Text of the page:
NTSB Identification: CEN10FA027
14 CFR Part 91: General Aviation
Accident occurred Friday, October 23, 2009 in Adrian, MI
Probable Cause Approval Date: 05/03/2012
Aircraft: Commander Aircraft Company 114-B, registration: N6025U
Injuries: 2 Fatal.
NTSB investigators either traveled in support of this investigation or conducted a significant amount of investigative work without any travel, and used data obtained from various sources to prepare this aircraft accident report.
The air traffic controller cleared the flight for a non-precision instrument approach and provided vectors to an intermediate fix located on the inbound course for the airport, which was reporting a ceiling of 700 feet above ground level. Radar track data revealed that, as the airplane proceeded on the inbound approach segment from the intermediate fix toward the final approach fix, there were significant heading changes and large altitude fluctuations, including rapid ascents and descents. As the airplane neared the final approach fix, instead of proceeding straight on the inbound course as called for by the approach procedure, it entered a left descending turn during which the rate of descent increased to 3,600 feet per minute. A witness reported hearing an airplane circle above his residence at a low altitude, but was unable to see the airplane due to a low cloud ceiling and limited ground visibility. He subsequently saw the airplane in a descent, about 200 to 300 feet above the ground, when the left wing separated from the fuselage. Another witness reported seeing the airplane rolling clockwise in a 45-degree nose-low descent before the left wing separated from the airplane. Neither witness reported seeing any smoke or fire until after the airplane collided with terrain.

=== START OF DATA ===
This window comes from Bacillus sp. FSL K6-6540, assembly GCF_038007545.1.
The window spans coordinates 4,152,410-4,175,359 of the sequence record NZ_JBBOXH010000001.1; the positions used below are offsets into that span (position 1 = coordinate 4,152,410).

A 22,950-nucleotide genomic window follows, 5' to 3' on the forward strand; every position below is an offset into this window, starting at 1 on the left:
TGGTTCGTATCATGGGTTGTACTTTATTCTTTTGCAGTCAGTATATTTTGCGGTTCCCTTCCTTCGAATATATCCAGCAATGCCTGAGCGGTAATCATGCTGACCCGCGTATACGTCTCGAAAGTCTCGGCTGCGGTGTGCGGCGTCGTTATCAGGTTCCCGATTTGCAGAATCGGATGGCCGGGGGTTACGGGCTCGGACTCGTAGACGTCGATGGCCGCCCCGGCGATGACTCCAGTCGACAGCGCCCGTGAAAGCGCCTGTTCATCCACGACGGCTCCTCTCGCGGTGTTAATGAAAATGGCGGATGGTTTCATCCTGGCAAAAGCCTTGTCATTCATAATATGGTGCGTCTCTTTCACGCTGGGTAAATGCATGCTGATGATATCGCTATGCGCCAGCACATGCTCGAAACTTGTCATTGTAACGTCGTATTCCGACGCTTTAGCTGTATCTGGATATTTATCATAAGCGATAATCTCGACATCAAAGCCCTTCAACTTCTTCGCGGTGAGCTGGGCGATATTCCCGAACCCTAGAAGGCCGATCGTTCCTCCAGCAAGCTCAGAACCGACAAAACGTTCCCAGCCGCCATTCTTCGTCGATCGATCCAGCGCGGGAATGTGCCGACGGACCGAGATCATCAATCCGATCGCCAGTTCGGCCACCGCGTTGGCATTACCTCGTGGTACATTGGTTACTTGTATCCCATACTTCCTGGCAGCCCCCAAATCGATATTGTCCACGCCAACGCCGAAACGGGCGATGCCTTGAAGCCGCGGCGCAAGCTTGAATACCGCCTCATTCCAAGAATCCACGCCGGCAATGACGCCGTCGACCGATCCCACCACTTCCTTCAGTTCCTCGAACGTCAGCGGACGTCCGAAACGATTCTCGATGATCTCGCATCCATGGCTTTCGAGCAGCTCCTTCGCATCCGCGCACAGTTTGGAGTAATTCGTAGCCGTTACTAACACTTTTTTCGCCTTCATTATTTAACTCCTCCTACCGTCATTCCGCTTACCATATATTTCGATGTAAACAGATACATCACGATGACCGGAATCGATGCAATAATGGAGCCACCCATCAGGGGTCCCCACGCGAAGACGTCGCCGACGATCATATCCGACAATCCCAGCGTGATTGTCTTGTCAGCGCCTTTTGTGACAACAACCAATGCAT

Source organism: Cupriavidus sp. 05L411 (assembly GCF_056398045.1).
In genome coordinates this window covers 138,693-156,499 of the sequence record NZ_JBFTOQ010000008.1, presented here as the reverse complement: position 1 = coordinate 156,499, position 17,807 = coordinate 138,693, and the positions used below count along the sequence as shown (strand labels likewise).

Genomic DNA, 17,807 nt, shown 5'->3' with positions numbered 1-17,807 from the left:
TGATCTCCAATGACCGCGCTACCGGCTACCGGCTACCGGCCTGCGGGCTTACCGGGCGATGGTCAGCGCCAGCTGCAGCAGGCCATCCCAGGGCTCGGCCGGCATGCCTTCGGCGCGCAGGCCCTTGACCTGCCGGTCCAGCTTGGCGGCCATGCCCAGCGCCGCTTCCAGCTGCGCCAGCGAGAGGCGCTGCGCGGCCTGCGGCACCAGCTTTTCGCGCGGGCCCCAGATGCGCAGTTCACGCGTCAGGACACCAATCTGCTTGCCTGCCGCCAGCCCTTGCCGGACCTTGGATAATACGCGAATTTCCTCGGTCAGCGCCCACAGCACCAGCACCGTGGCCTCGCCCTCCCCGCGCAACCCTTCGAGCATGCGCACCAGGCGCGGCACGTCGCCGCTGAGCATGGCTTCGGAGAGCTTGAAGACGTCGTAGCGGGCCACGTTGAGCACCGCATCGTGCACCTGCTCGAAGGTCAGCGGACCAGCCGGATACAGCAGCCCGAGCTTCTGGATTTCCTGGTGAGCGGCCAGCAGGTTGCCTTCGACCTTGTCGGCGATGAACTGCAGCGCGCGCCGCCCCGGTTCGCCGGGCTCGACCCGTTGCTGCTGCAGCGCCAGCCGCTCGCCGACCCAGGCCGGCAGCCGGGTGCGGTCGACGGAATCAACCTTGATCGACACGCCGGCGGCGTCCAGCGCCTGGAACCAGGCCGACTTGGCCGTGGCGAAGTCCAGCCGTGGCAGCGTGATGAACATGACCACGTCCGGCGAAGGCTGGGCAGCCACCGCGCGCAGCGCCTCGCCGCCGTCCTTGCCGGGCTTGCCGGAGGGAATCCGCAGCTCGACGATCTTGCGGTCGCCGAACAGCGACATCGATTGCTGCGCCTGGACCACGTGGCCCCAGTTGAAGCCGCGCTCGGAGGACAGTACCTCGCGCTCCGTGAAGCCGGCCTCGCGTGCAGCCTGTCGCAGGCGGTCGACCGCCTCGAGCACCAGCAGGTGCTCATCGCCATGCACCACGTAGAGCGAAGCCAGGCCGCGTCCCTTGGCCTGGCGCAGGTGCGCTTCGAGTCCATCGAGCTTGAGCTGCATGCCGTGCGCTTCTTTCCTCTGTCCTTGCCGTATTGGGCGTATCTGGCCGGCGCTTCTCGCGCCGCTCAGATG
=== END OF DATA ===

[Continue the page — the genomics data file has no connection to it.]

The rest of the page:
The postaccident examination did not reveal any preimpact mechanical malfunctions or failures that would have precluded normal operation of the airplane. Additionally, the left wing main spar exhibited upward deformation consistent with an overload separation during flight.
Pilots are vulnerable to spatial disorientation if they do not properly rely on cockpit instrumentation to maintain basic orientation while operating in instrument meteorological conditions. Because the airplane was in an overcast cloud layer throughout the instrument approach, the pilot lacked a discernible horizon; therefore, he would likely have been susceptible to spatial disorientation. The radar flight path and witness observations were consistent with the pilot becoming spatially disorientated and losing control of the airplane.
The National Transportation Safety Board determines the probable cause(s) of this accident to be: The pilot did not maintain control of the airplane due to spatial disorientation while on an instrument approach in instrument meteorological conditions. Full narrative available
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